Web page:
- Flatten each ball with your hand then press a lightly oiled glass bottom into each ball to create a deep indent for the filling. Fill with the sweet ‘cheese’ mixture you’ve made earlier.
- Brush the dough (not the filling) with a mixture of plant milk and maple syrup. Bake for about 20 minutes.
The amount to use is the same but you'll need to activate the yeast in plant milk before you add them to the dry ingredients. Hope you'll enjoy these. x Ania
Apologies, it's a typo. There is plenty of vanilla in the filling so you really don't need it in the dough. I will correct now. Ania
I have not tired freezing the buns, but I am pretty sure you can. You can certainly freeze the cream - if that's what you mean. Hope that helps! Ania
IMO, its flavour is subtler than that of silken tofu so it won't stand out as much in the finished product. Hope that helps! x Ania
I don't own one of these fancy knead machines but I don't see why not. It is a standard yeast dough so I am sure it will handle it fine. Good luck! Ania
Je viens de faire cette recette et c’est délicieux.
The dough should be smooth by the time you are done kneading (this also applies to pizza dough, btw!). My guess is that you did not agitate it enough during kneading or maybe did not knead for long enough. Here is an old pizza video of ours that shows an example of a kneading technique. Good luck next time! Ania
Sorry for the delay in replying, but I have not been well. I am not sure what the issue, perhaps you are generous if using cups (I strongly recommend using scales for baking), or maybe the flour you are using has different absorbency to mine (they do differ, sometimes even brand to brand), but that's easily remedied by adding extra liquid, when it comes to making dough, going by feel is best. I checked my testing notes for this recipe and I am absolutely sure that I used 250 g of all purpose flour plus 135 ml of liquid, but like I say, it may be slightly different in your case. Hope they turned out well despite your fears. Stay well. Ania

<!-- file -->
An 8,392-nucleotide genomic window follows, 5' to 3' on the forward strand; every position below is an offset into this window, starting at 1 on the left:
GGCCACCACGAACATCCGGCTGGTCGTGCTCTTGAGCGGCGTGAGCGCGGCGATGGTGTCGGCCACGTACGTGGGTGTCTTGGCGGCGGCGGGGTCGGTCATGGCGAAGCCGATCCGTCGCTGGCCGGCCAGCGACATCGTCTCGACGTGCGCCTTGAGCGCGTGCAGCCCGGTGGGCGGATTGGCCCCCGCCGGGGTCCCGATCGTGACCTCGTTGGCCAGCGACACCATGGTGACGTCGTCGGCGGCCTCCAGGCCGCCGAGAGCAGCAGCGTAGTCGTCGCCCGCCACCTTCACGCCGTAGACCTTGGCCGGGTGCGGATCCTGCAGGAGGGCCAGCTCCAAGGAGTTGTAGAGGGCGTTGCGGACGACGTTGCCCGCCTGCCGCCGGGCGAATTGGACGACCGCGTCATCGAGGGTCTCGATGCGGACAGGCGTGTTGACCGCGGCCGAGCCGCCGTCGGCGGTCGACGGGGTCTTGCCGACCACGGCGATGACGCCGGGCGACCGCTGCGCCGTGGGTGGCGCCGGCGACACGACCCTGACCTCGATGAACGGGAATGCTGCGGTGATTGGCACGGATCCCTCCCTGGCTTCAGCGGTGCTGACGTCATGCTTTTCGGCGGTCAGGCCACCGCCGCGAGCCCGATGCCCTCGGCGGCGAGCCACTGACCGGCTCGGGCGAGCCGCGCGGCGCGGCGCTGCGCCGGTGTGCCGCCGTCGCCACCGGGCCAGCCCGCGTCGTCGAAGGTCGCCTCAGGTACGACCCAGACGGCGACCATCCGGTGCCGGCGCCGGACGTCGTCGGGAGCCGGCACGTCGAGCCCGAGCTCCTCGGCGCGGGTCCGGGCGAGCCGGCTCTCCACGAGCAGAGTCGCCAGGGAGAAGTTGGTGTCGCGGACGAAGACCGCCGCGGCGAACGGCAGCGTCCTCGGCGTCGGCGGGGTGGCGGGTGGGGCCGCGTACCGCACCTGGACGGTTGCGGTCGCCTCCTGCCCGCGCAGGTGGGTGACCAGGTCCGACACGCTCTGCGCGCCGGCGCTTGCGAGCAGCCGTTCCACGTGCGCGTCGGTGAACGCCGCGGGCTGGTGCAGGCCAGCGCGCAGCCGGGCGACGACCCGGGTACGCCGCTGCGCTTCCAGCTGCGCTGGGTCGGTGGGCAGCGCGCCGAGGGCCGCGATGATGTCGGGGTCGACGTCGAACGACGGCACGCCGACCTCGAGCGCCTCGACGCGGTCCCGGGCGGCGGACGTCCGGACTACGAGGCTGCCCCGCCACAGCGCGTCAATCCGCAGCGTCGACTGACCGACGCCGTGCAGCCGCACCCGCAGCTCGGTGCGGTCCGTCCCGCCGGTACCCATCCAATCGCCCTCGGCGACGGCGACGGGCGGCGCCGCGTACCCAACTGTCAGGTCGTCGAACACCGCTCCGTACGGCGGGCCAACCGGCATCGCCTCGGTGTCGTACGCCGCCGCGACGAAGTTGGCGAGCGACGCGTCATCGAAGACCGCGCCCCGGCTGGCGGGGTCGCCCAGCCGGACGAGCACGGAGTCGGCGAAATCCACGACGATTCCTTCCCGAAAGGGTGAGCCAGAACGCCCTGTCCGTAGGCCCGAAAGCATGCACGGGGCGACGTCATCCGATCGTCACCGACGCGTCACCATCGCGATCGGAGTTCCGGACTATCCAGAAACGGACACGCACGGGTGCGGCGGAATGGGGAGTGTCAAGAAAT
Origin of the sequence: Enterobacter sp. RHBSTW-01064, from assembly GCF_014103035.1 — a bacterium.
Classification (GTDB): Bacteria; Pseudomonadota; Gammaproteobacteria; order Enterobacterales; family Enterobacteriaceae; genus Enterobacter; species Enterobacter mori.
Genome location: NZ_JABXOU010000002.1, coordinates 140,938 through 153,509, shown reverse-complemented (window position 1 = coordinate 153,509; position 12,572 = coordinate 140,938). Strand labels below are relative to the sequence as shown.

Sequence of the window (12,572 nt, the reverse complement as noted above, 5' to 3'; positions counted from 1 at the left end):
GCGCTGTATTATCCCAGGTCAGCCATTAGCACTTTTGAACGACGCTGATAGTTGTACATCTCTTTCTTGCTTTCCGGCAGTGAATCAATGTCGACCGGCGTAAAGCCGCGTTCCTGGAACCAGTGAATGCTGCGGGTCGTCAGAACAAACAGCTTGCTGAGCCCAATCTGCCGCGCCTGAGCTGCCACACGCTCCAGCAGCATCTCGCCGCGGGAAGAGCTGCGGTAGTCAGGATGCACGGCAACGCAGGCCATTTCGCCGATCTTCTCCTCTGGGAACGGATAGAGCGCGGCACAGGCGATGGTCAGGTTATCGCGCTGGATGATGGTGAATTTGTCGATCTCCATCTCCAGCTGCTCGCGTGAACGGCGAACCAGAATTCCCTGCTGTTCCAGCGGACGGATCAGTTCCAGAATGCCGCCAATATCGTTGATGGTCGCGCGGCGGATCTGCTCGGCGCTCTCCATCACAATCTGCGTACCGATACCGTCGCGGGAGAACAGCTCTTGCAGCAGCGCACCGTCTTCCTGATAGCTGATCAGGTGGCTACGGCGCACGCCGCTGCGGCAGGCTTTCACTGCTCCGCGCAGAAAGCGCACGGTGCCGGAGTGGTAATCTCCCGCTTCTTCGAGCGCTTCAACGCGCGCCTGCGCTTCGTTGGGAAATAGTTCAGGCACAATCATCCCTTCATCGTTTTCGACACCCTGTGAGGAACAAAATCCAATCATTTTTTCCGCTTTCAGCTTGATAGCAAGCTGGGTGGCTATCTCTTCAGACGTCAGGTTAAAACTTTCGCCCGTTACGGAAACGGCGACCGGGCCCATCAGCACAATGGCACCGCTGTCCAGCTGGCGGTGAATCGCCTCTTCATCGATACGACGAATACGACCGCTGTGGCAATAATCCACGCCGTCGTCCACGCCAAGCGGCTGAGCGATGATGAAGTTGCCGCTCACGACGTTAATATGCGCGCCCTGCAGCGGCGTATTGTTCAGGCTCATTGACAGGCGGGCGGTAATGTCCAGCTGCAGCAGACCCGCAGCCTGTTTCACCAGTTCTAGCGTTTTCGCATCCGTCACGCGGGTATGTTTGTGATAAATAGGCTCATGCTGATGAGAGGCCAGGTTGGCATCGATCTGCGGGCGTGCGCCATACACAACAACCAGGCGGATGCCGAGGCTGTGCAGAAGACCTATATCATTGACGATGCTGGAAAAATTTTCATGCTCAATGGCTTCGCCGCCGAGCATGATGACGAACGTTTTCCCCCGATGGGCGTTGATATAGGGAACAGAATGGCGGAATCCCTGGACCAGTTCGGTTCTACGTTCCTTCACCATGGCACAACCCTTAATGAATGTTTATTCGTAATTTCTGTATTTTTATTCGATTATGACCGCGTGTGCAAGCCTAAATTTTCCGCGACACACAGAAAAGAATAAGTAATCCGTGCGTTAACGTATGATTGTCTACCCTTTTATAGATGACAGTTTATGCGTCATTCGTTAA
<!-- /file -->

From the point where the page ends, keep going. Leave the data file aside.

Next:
Me again... due to isolation and low stocks I only have self rising wholewheat flour will that be fine for this recipe? Thank you x
I'm not sure as these require yeast to rise and self-raising flour has baking powder in it - you may get too much rise. Plus wholemeal means that they won't be as soft and delicate as they should be, BUT having said that if you are not seeking perfection and want to experiment, I do not see why not. Good luck! Ania
Thanks for your response. Because the recipe says "1/2 + 1 tbsp" of plant milk, I added 1 1/2 tbsp initially. However, after consulting with a friend, we realized that you may have meant "1 cup + 1 tbsp" of plant milk, which more properly equates to 135 ml. Is this the case?
I am glad you are happy with the recipe overall. As for the amount of liquid, yes, I am absolutely sure. I used 250 g flour and 135 ml of liquid proved to be enough. To be honest, 2 cups of flour and 1.5 cups of liquid (which is what I understand you've had to use) does not sound right at all - that sounds like a pancake batter. I do wonder what happened? Is it possible that your cups are not really traditional measuring cups? (1 standard US cup holds 240 ml). Anyway, I am glad the rolls were a success. Ania
Corona is not well for the peace of mind, health, the economy , and many other things, but also not for my waistline.
In order to keep my mind of checking the news, I keep on baking. I have made your Portugese Custard tarts, raspberry bakewell pie, scones in one week!
My husband loved them!
Tahnk you for providing a bit of comfort in these confusing times!
Dear blog readers, Ania & Duncan, please be safe and healthy!
Love from the Netherlands
A dough like this relies on gluten development very heavily (this is why they require so much kneading) so I really do not think so, definitely not without a fair amount of experimenting. Ania
Thank you. Stay safe.
As you are not vegan, you are probably better off using a traditional recipe for these as I am of no use here. Good luck and stay safe! x Ania
These look delicious and somewhat similar to what my Mom used to make!
Is instant yeast different from active dry yeast?
Thank you for the great posts!
Glad to hear that these brought back some happy memories! Yes, they are different - you need to activate active dry yeast first as far as I know. Hope that helps and stay well also. x Ania
If I use tofu for the filling, does this replace only the cashews?
I bet you could use soaked raw deskinned almonds instead of cashews! I have used almonds as substitute for vegan cheese many times when cashews weren't on hand.